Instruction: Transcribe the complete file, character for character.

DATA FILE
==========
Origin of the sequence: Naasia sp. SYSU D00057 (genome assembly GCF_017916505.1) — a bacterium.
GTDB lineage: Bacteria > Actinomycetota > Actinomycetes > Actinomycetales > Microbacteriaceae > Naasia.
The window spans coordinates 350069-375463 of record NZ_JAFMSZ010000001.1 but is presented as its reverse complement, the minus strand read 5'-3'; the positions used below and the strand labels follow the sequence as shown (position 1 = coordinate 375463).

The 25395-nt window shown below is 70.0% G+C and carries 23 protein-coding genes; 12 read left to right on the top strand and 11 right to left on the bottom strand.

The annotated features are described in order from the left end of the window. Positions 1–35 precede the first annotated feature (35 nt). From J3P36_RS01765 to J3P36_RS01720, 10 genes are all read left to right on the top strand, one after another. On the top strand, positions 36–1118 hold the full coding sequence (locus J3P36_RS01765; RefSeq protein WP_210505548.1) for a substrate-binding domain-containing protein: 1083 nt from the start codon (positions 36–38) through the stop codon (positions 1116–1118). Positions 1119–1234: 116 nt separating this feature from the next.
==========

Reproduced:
Origin of the sequence: Naasia sp. SYSU D00057 (genome assembly GCF_017916505.1) — a bacterium.
GTDB lineage: Bacteria > Actinomycetota > Actinomycetes > Actinomycetales > Microbacteriaceae > Naasia.
The window spans coordinates 350069-375463 of record NZ_JAFMSZ010000001.1 but is presented as its reverse complement, the minus strand read 5'-3'; the positions used below and the strand labels follow the sequence as shown (position 1 = coordinate 375463).

The 25395-nt window shown below is 70.0% G+C and carries 23 protein-coding genes; 12 read left to right on the top strand and 11 right to left on the bottom strand.

The annotated features are described in order from the left end of the window. Positions 1–35 precede the first annotated feature (35 nt). From J3P36_RS01765 to J3P36_RS01720, 10 genes are all read left to right on the top strand, one after another. On the top strand, positions 36–1118 hold the full coding sequence (locus J3P36_RS01765; RefSeq protein WP_210505548.1) for a substrate-binding domain-containing protein: 1083 nt from the start codon (positions 36–38) through the stop codon (positions 1116–1118). Positions 1119–1234: 116 nt separating this feature from the next.